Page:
Russians have a reputation for being strict and that same attitude has translated over to their workforce. Back when the country was a communist state, various initiatives were put in place to try and encourage hard work, such as the Stakhanovite movement. Though some things may have changed the need for hard work has not. A normal working week is around 40 hours, but extremely strict overtime laws means that no one really works anything over 50 hours. Another big bonus over there is that the labor laws mean workers are given 28 days of paid holidays a year in addition to any of the public holidays. Seems pretty chilled yet the average Russian works around 2,002 hours a year. These hours rack up because most people take on full-time work, only 5 percent works on a part-time basis. The biggest field of employment in the country are physicians and healthcare workers. However health in the Russian population has significantly declined since the collapse of the Soviet Union.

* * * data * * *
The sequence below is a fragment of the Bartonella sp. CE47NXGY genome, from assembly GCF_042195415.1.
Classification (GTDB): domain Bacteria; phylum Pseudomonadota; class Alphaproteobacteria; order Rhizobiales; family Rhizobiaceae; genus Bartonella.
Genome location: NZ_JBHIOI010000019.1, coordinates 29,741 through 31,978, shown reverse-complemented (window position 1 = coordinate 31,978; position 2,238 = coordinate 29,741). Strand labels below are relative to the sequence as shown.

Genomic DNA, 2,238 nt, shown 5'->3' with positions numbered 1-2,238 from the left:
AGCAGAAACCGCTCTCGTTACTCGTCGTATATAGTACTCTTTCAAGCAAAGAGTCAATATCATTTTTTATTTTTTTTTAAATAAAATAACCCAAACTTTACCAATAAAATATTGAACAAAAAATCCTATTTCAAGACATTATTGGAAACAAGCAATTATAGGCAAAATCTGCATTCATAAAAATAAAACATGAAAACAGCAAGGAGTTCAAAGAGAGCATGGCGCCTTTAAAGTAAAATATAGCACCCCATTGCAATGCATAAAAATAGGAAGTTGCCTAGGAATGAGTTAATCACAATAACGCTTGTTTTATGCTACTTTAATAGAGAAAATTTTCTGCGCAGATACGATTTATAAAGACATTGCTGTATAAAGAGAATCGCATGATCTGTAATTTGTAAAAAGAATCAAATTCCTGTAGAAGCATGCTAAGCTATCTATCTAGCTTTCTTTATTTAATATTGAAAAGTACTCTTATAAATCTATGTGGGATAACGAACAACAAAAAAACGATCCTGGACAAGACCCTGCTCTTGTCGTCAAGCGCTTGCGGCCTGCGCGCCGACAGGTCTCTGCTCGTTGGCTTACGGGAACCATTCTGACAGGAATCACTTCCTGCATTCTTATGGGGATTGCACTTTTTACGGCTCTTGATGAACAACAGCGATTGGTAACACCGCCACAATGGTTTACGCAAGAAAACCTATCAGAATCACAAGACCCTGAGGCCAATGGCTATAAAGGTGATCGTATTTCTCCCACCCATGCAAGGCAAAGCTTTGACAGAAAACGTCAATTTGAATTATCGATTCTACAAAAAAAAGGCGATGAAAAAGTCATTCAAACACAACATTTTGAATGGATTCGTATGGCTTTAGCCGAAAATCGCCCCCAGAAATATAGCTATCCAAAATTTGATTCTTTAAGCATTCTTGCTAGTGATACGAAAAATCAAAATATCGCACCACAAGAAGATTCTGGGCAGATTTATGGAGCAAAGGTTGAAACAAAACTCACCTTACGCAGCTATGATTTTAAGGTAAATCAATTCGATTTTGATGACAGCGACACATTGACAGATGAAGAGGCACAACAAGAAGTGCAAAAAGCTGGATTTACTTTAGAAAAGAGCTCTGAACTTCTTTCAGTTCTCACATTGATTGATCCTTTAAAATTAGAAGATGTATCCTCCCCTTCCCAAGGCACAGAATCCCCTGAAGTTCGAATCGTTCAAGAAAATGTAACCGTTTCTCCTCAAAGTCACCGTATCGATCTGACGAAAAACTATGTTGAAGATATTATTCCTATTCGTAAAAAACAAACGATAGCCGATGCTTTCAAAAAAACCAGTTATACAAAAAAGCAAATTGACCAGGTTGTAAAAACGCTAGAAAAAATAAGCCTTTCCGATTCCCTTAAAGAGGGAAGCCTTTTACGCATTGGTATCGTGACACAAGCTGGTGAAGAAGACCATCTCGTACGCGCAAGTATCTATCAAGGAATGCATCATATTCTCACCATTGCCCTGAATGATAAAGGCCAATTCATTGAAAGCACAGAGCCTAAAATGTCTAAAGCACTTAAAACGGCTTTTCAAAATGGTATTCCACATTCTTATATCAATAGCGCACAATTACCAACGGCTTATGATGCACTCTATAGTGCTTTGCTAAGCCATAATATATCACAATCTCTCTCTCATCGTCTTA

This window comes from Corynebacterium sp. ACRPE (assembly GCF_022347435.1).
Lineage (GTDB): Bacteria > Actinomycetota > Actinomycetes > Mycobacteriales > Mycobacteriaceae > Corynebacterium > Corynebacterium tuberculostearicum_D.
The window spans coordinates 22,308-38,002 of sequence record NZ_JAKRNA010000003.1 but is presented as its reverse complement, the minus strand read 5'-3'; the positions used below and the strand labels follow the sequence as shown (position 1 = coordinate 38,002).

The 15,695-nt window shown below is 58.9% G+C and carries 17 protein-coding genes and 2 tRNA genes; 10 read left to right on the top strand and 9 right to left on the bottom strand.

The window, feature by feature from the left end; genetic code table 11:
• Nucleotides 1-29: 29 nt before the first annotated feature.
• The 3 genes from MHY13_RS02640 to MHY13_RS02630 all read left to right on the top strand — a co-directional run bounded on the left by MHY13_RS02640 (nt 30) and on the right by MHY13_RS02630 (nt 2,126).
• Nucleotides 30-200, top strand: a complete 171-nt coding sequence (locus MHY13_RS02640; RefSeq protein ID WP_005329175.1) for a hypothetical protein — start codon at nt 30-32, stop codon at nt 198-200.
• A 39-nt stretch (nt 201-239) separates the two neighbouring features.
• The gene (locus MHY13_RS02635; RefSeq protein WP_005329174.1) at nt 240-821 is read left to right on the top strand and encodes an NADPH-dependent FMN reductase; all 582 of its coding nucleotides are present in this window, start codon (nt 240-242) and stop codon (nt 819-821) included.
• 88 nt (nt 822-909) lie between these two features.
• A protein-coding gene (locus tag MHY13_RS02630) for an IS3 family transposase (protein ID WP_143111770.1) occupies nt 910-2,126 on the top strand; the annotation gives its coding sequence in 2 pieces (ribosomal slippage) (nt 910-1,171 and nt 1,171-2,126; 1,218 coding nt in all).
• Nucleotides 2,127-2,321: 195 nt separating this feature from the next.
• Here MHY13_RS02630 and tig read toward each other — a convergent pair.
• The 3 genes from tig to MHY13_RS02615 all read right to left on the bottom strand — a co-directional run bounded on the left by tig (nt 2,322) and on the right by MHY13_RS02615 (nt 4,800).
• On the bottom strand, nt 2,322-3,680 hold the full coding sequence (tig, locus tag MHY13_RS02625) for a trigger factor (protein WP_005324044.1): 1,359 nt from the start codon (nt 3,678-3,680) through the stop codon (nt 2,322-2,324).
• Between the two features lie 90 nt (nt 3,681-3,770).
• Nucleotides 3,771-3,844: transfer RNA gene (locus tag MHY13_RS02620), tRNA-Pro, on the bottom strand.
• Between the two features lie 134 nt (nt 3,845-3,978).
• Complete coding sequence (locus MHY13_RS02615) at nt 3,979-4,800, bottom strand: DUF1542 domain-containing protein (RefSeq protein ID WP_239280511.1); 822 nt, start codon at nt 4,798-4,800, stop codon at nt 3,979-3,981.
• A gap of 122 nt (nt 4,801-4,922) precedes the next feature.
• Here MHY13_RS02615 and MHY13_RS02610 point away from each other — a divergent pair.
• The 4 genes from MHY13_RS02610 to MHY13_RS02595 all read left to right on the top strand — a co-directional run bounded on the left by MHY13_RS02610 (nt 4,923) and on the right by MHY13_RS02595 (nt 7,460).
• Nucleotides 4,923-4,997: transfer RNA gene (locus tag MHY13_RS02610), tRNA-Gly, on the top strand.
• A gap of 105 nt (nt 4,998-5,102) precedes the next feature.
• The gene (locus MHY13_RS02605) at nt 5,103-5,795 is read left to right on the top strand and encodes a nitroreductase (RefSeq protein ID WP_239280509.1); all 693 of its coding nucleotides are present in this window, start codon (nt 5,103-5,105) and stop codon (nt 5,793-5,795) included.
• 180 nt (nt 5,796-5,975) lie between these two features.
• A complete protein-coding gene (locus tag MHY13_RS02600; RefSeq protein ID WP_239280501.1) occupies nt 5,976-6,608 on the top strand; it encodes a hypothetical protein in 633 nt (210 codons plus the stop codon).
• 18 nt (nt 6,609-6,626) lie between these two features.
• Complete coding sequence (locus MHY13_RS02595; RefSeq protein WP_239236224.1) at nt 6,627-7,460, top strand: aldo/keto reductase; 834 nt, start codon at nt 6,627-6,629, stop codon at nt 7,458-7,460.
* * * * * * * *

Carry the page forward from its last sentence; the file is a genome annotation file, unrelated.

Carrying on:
The Estonian website says it all as it states “A typical Estonian would like to portray himself as hard-working, reliable, smart, innovative and friendly”. People in Estonia fulfill this image by getting into the work game early. Most in the country are encouraged to start their career when they are still students getting a degree. As well as regularly working long hours, around 1879 a year, it is common for people in the country to take on even more unpaid work and to get involved with volunteering.